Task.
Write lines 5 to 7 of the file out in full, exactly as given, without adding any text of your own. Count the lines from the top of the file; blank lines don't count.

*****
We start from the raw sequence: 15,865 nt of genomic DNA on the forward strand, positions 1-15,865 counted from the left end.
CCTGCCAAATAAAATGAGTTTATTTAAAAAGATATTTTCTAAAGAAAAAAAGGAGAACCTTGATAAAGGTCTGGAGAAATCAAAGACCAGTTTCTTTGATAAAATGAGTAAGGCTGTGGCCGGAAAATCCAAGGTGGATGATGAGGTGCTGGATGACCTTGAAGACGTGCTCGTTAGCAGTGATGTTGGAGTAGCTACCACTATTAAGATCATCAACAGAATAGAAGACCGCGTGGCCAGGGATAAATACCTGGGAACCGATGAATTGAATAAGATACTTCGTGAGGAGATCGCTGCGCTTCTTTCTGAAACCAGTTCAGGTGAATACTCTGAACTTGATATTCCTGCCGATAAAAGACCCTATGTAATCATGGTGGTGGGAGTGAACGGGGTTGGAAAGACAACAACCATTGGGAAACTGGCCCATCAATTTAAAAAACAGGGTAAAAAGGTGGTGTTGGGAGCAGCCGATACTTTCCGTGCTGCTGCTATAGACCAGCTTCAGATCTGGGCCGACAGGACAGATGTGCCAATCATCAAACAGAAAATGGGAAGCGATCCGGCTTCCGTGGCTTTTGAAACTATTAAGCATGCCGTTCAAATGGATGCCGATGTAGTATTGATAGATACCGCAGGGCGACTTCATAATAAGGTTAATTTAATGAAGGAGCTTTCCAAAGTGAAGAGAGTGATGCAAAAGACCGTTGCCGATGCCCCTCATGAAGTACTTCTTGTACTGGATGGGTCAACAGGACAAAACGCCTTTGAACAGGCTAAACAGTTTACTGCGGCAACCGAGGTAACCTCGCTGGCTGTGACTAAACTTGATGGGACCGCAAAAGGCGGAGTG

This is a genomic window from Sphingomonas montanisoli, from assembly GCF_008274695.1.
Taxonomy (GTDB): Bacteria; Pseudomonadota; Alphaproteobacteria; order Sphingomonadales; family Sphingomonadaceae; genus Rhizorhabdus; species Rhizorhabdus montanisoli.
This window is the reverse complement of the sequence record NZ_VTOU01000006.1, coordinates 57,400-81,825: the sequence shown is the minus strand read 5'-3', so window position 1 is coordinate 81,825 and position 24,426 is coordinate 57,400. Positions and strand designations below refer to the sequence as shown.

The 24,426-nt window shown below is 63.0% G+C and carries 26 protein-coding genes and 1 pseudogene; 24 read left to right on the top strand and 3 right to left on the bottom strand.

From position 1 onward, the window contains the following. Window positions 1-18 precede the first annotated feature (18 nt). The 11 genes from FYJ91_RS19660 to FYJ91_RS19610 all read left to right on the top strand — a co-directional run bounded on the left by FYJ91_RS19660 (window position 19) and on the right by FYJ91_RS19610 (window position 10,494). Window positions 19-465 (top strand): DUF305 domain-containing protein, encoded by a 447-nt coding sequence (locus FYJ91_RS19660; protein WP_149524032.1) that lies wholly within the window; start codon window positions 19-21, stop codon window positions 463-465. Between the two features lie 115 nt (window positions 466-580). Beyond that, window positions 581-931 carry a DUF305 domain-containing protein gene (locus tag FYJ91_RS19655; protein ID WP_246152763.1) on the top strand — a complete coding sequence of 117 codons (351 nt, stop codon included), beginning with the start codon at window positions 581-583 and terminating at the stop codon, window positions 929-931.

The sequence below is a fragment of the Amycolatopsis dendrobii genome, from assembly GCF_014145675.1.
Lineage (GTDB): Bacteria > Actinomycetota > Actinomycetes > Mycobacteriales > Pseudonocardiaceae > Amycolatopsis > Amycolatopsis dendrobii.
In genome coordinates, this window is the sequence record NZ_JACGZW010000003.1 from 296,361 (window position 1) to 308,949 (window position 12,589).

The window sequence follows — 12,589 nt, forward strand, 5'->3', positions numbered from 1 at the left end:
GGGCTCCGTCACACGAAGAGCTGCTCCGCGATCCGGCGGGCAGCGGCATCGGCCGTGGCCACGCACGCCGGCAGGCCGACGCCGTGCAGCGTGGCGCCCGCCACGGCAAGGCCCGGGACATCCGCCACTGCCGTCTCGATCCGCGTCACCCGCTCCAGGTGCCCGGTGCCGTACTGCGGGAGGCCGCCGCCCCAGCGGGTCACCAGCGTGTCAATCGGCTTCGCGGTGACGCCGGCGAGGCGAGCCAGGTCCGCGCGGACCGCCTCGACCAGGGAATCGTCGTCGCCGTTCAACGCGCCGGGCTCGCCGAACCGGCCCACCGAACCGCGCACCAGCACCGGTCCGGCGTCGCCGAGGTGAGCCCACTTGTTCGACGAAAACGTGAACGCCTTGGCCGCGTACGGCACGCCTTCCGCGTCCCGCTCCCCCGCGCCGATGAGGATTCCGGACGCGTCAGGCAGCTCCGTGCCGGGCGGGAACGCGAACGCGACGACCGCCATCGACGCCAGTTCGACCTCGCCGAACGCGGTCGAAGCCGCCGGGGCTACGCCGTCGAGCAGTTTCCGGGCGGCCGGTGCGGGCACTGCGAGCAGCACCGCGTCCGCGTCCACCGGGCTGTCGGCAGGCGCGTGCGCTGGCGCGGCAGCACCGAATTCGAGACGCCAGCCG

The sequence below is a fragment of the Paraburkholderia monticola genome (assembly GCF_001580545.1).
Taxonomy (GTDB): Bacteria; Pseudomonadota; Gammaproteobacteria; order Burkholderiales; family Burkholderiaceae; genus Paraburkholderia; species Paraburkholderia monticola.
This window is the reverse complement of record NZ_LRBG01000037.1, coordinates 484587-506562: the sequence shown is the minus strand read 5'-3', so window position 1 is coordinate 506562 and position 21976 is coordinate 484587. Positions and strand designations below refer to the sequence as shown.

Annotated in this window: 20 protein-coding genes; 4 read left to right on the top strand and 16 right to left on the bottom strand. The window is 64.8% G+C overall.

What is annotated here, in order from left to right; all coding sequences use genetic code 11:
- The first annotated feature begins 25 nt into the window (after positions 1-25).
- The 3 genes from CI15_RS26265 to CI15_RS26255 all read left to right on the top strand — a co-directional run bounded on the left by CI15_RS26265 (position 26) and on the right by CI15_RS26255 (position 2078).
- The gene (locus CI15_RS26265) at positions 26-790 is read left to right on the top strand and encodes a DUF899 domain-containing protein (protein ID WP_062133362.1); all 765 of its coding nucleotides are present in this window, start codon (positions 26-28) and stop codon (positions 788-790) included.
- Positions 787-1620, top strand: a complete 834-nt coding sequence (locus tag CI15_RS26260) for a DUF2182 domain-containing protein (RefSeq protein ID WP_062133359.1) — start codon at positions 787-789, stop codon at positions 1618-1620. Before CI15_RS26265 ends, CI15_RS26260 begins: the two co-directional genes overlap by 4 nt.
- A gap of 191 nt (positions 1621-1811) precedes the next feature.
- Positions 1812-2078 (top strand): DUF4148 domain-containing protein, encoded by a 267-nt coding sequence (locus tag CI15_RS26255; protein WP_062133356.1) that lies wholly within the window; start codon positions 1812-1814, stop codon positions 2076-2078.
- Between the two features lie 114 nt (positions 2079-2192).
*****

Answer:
This window is the reverse complement of the sequence record NZ_VTOU01000006.1, coordinates 57,400-81,825: the sequence shown is the minus strand read 5'-3', so window position 1 is coordinate 81,825 and position 24,426 is coordinate 57,400. Positions and strand designations below refer to the sequence as shown.

The 24,426-nt window shown below is 63.0% G+C and carries 26 protein-coding genes and 1 pseudogene; 24 read left to right on the top strand and 3 right to left on the bottom strand.

From position 1 onward, the window contains the following. Window positions 1-18 precede the first annotated feature (18 nt). The 11 genes from FYJ91_RS19660 to FYJ91_RS19610 all read left to right on the top strand — a co-directional run bounded on the left by FYJ91_RS19660 (window position 19) and on the right by FYJ91_RS19610 (window position 10,494). Window positions 19-465 (top strand): DUF305 domain-containing protein, encoded by a 447-nt coding sequence (locus FYJ91_RS19660; protein WP_149524032.1) that lies wholly within the window; start codon window positions 19-21, stop codon window positions 463-465. Between the two features lie 115 nt (window positions 466-580). Beyond that, window positions 581-931 carry a DUF305 domain-containing protein gene (locus tag FYJ91_RS19655; protein ID WP_246152763.1) on the top strand — a complete coding sequence of 117 codons (351 nt, stop codon included), beginning with the start codon at window positions 581-583 and terminating at the stop codon, window positions 929-931.